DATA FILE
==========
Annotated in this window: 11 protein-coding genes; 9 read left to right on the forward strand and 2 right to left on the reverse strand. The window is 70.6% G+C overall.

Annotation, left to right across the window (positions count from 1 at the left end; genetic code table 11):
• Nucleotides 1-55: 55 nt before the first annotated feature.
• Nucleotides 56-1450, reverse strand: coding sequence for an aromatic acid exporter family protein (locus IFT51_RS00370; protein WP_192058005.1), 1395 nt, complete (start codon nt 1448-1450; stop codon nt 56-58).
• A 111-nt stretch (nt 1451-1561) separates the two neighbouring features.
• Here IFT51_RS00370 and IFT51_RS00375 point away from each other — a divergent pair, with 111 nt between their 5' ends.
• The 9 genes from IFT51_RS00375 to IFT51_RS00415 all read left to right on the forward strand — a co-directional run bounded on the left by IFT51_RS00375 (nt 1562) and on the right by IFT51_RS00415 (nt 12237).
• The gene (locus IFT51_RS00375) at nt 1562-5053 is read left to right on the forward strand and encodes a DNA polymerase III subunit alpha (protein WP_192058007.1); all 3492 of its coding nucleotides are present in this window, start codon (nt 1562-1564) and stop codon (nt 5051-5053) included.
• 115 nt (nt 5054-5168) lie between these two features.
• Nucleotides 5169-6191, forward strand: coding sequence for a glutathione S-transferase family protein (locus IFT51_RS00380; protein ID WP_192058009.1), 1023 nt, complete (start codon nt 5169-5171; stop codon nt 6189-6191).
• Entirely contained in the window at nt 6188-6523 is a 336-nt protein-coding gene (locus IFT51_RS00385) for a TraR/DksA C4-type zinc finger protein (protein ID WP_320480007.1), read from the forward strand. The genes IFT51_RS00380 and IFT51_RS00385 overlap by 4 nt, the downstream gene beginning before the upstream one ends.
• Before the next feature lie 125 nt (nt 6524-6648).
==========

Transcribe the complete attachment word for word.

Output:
Annotated in this window: 11 protein-coding genes; 9 read left to right on the forward strand and 2 right to left on the reverse strand. The window is 70.6% G+C overall.

Annotation, left to right across the window (positions count from 1 at the left end; genetic code table 11):
• Nucleotides 1-55: 55 nt before the first annotated feature.
• Nucleotides 56-1450, reverse strand: coding sequence for an aromatic acid exporter family protein (locus IFT51_RS00370; protein WP_192058005.1), 1395 nt, complete (start codon nt 1448-1450; stop codon nt 56-58).
• A 111-nt stretch (nt 1451-1561) separates the two neighbouring features.
• Here IFT51_RS00370 and IFT51_RS00375 point away from each other — a divergent pair, with 111 nt between their 5' ends.
• The 9 genes from IFT51_RS00375 to IFT51_RS00415 all read left to right on the forward strand — a co-directional run bounded on the left by IFT51_RS00375 (nt 1562) and on the right by IFT51_RS00415 (nt 12237).
• The gene (locus IFT51_RS00375) at nt 1562-5053 is read left to right on the forward strand and encodes a DNA polymerase III subunit alpha (protein WP_192058007.1); all 3492 of its coding nucleotides are present in this window, start codon (nt 1562-1564) and stop codon (nt 5051-5053) included.
• 115 nt (nt 5054-5168) lie between these two features.
• Nucleotides 5169-6191, forward strand: coding sequence for a glutathione S-transferase family protein (locus IFT51_RS00380; protein ID WP_192058009.1), 1023 nt, complete (start codon nt 5169-5171; stop codon nt 6189-6191).
• Entirely contained in the window at nt 6188-6523 is a 336-nt protein-coding gene (locus IFT51_RS00385) for a TraR/DksA C4-type zinc finger protein (protein ID WP_320480007.1), read from the forward strand. The genes IFT51_RS00380 and IFT51_RS00385 overlap by 4 nt, the downstream gene beginning before the upstream one ends.
• Before the next feature lie 125 nt (nt 6524-6648).